4. The persons representing the employers and the persons representing the workers shall be elected respectively by the employers' delegates and the workers' delegates to the Conference. Two employers' representatives and two workers' representatives shall belong to non-European States.

5. The period of office of the Governing Body shall be three years. If for any reason the Governing Body elections do not take place on the expiry of this period, the Governing Body shall remain in office until such elections are held.

6. The method of filling vacancies and of appointing substitutes and other similar questions may be decided by the Governing Body subject to the approval of the Conference.

7. The Governing Body shall, from time to time, elect from its number a Chairman and two Vice-Chairmen, of whom one shall be a person representing a Government, one a person representing the employers, and one a person representing the workers.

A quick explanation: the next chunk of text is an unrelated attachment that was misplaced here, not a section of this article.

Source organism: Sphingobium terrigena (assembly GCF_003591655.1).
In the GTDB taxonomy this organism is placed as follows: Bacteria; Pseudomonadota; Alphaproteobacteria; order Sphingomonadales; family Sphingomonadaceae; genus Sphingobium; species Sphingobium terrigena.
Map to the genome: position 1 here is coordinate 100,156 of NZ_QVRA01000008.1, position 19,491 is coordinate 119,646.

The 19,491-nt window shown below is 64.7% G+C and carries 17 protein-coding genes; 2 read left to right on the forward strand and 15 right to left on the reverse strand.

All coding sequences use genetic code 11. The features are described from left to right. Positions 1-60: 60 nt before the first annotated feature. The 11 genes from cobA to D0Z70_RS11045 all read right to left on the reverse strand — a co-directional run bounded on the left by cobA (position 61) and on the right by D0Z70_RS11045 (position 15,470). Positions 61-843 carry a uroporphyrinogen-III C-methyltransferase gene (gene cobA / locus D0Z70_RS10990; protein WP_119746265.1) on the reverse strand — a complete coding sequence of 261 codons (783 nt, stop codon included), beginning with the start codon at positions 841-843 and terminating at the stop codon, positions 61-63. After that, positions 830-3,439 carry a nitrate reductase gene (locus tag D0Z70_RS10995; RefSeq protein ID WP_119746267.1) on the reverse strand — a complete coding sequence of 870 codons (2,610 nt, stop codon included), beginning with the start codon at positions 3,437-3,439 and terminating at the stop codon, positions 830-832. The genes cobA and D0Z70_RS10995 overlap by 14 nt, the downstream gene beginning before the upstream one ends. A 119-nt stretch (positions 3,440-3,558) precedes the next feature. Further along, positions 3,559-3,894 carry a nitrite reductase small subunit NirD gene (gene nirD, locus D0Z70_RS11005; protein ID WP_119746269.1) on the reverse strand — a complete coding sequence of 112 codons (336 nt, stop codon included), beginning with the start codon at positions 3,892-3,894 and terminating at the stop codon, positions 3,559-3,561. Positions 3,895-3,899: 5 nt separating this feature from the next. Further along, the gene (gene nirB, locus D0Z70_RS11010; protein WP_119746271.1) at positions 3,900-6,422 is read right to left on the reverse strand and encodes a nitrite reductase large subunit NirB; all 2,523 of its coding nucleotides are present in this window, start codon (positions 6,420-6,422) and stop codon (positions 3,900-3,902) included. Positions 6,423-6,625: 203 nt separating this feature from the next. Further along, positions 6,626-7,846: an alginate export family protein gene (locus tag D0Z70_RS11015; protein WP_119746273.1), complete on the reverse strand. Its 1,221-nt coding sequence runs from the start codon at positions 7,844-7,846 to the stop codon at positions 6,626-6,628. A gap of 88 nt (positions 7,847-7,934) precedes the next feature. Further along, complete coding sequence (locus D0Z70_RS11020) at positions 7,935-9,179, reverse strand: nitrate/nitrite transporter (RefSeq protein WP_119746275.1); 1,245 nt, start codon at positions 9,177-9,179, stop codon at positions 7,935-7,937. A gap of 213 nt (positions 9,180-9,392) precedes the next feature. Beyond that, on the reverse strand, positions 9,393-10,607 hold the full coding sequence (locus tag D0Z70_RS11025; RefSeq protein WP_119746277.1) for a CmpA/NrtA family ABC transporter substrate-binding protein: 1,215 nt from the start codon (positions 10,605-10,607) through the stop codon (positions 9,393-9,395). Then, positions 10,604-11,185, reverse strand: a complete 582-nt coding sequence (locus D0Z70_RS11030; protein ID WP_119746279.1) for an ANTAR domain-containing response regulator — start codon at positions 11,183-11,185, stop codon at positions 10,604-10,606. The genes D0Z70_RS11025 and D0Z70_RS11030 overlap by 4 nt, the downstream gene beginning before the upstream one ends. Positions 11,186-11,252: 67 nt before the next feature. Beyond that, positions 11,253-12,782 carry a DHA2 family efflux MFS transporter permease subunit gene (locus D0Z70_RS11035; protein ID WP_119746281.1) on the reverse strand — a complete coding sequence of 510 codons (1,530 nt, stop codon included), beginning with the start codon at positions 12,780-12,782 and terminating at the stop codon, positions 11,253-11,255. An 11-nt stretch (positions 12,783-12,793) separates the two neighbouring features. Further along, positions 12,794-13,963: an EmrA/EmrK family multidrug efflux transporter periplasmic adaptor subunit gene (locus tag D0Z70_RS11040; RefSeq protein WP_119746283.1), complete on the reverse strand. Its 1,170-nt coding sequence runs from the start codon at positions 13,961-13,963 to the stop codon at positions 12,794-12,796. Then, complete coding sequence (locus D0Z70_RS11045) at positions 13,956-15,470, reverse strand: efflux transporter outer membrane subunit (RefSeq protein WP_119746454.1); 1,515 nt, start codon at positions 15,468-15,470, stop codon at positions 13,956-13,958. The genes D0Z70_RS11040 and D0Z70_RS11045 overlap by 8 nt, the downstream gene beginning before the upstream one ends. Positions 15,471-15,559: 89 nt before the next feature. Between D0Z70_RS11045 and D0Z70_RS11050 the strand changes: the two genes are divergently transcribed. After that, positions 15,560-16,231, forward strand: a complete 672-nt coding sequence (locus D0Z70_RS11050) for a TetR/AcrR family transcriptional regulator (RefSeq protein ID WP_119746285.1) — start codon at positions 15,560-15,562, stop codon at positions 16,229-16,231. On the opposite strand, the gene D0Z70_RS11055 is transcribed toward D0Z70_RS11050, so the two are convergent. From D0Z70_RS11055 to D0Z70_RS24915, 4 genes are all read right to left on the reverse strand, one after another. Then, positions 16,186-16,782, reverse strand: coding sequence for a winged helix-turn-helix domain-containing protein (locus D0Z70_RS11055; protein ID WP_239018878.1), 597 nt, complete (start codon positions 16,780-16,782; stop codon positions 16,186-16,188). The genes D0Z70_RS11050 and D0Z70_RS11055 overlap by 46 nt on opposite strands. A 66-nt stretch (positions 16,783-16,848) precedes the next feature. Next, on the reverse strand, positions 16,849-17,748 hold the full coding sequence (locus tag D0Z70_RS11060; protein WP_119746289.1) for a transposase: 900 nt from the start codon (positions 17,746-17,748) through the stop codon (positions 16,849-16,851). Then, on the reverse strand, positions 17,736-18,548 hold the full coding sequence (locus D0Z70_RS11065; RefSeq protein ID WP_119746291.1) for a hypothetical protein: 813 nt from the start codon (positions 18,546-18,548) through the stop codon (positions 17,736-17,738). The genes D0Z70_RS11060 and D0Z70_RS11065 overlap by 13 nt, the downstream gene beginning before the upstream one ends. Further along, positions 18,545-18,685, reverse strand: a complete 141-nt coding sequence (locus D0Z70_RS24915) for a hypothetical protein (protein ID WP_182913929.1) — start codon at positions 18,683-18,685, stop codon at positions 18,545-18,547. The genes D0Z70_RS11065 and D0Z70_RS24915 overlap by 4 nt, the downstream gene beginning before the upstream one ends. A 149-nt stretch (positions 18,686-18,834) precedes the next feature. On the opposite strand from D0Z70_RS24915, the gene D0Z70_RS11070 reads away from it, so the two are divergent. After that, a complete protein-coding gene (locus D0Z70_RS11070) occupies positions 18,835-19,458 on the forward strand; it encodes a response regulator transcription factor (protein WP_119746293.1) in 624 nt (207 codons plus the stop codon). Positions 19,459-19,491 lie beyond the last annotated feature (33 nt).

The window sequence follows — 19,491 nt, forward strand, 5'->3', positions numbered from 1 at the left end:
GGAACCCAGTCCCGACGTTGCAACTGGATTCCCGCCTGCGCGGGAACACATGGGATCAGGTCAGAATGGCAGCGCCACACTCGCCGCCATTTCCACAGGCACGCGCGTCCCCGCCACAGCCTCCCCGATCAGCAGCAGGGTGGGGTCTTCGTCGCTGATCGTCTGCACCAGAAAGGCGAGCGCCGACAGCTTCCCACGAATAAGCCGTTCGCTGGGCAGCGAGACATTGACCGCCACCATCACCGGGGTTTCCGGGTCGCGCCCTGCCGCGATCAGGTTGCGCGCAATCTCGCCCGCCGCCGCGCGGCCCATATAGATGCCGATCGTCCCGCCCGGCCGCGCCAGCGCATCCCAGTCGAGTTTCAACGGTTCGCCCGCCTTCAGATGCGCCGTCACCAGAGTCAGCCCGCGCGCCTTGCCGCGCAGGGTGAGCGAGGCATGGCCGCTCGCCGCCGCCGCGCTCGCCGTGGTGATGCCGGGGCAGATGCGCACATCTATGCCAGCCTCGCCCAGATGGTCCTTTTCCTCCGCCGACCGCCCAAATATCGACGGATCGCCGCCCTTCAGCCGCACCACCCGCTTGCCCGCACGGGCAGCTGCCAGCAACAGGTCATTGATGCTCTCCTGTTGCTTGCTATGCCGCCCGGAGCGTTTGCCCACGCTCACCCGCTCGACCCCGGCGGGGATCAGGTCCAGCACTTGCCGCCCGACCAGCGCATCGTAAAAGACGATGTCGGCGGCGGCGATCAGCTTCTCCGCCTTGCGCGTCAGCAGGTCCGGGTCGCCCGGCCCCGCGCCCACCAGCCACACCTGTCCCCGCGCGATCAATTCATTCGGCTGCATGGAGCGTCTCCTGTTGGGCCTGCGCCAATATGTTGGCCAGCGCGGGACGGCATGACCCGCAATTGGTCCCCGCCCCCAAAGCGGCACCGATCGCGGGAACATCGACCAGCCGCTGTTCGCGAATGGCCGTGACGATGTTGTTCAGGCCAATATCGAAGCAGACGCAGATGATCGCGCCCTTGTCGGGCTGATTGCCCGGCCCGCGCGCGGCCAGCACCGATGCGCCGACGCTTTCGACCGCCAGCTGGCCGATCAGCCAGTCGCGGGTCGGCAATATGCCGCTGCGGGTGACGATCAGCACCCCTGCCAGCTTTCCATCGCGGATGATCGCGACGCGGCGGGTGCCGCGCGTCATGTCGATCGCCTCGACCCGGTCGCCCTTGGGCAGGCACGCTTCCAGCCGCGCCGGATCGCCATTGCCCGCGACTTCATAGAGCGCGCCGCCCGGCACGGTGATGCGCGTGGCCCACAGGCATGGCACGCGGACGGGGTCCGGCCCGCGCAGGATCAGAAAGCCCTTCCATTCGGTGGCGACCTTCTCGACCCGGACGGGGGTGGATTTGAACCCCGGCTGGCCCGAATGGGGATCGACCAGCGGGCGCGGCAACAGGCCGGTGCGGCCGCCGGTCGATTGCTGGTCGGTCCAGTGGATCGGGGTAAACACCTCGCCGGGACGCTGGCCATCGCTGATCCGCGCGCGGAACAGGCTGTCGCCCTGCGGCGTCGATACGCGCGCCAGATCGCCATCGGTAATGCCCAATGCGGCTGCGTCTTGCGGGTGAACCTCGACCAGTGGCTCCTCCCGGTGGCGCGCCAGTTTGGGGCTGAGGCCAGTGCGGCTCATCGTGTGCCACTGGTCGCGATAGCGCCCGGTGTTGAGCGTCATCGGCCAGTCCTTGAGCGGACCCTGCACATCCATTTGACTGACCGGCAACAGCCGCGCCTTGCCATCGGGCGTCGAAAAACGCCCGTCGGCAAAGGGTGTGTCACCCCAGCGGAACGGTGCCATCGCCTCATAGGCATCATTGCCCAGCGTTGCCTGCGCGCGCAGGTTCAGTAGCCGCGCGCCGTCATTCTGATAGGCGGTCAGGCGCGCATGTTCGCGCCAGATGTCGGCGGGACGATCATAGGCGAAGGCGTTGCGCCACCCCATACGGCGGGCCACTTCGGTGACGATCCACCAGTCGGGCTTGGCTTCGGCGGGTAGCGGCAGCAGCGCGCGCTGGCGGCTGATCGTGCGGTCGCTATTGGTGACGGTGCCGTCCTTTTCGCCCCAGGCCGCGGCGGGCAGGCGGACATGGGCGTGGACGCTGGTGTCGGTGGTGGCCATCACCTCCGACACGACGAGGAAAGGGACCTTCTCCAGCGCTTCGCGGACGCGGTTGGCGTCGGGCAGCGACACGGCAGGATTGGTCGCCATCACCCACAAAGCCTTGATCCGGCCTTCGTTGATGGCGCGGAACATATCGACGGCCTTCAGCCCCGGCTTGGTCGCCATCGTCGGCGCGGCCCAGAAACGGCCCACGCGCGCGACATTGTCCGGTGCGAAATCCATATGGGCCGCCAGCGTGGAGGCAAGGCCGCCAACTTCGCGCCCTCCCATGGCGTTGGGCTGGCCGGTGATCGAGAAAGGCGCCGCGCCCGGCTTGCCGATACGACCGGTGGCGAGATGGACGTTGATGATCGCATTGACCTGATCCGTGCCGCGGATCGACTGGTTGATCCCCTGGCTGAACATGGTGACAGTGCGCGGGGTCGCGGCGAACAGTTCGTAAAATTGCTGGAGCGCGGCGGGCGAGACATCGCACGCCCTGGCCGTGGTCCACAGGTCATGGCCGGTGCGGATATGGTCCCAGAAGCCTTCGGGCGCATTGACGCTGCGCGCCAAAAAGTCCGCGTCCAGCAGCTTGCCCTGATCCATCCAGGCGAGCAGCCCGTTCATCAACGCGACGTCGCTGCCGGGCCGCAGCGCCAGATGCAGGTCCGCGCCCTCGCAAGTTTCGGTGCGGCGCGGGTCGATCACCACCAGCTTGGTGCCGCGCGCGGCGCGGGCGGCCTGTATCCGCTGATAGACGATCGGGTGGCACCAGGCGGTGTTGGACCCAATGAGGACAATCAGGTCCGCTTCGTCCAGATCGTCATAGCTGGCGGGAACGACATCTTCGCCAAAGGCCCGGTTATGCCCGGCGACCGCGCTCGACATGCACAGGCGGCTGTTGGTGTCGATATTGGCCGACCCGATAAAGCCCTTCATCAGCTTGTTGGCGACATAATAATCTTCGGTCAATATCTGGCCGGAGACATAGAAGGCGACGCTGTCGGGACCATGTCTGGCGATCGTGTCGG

8. The Governing Body shall regulate its own procedure and shall fix its own times of meeting. A special meeting shall be held if a written request to that effect is made by at least twelve of the representatives on the Governing Body.


1. There shall be a Director-General of the International Labour Office, who shall be appointed by the Governing Body, and, subject to the instructions of the Governing Body, shall be responsible for the efficient conduct of the International Labour Office and for such other duties as may be assigned to him.

2. The Director-General or his deputy shall attend all meetings of the Governing Body.


1. The staff of the International Labour Office shall be appointed by the Director-General under regulations approved by the Governing Body.

2. So far as is possible with due regard to the efficiency of the work of the Office, the Director-General shall select persons of different nationalities.

3. A certain number of these persons shall be women.

4. The responsibilities of the Director-General and the staff shall be exclusively international in character. In the performance of their duties, the Director-General and the staff shall not seek or